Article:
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This popular YouTube video which is about surviving when jumping from a plane with the parachute failing says at 1:03:

You're looking for 3 things: Swamps, snow, trees. Your best chance of surviving is to land in one of those 3. Just stay away from water. Whatever you do, don't land in the water!

I was able to find instances of people having survived such falls when landing in snow. But has anyone survived landing in a swamp?

  • Since people have survived in just water, I'm not sure this question has much relevance. – Fizz Oct 28 '17 at 18:48
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    Anyway, try aiming for a mound of fire ants. – Fizz Oct 28 '17 at 23:53
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Maybe. Free-falling in a swamp and on his instructor saved one client (David Meek) in a tandem jump, but the instructor (Jim Horak) died... although not right away. It took hours for them to be found by emergency services in the swampland. The fall was from 15,000 ft; the primary parachute tangled, and the secondary failed to deploy.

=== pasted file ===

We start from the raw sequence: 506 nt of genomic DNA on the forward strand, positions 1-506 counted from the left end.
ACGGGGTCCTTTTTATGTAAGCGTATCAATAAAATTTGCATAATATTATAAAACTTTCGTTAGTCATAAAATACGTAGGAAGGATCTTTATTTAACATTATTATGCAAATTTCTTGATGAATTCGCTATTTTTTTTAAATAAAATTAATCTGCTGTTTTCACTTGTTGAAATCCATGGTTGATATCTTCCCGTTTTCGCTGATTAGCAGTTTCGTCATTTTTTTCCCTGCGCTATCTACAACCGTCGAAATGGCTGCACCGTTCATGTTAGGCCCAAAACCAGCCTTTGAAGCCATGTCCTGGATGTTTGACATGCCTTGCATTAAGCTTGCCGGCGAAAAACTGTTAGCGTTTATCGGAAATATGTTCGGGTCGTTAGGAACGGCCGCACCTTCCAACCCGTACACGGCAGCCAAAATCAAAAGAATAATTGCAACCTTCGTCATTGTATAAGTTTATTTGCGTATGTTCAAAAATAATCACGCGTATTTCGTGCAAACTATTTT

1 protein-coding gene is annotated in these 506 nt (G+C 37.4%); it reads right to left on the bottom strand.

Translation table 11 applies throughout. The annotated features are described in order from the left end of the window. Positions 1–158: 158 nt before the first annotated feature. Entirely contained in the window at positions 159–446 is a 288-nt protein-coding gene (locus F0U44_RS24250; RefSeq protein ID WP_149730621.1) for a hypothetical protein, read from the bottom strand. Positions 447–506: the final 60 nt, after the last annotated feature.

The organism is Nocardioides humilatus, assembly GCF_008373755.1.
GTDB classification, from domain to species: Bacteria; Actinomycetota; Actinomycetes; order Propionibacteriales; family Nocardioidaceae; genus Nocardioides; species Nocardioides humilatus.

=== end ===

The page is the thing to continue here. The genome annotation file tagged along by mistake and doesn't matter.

Also, Yulia Yevdokimenko, survived falling into "a swampy river with the depth of 0.5 m (1.6 ft)" from 800 m (2,620 ft) after her parachute failed to open.

One of the earliest cases of survival recorded in some detail (mentioned in a review paper):

In 1885, an English woman was reported to have survived a fall from a 250-foot-high suspension bridge. Her survival was attributed to "her voluminous dress and petticoat acting as a parachute" and the fact that she landed on a mud bank.

the original source cited in the paper for this case is the 1977 edition of the Guiness Book of World Records. It turns out the paper is talking about Sarah Ann Henley.

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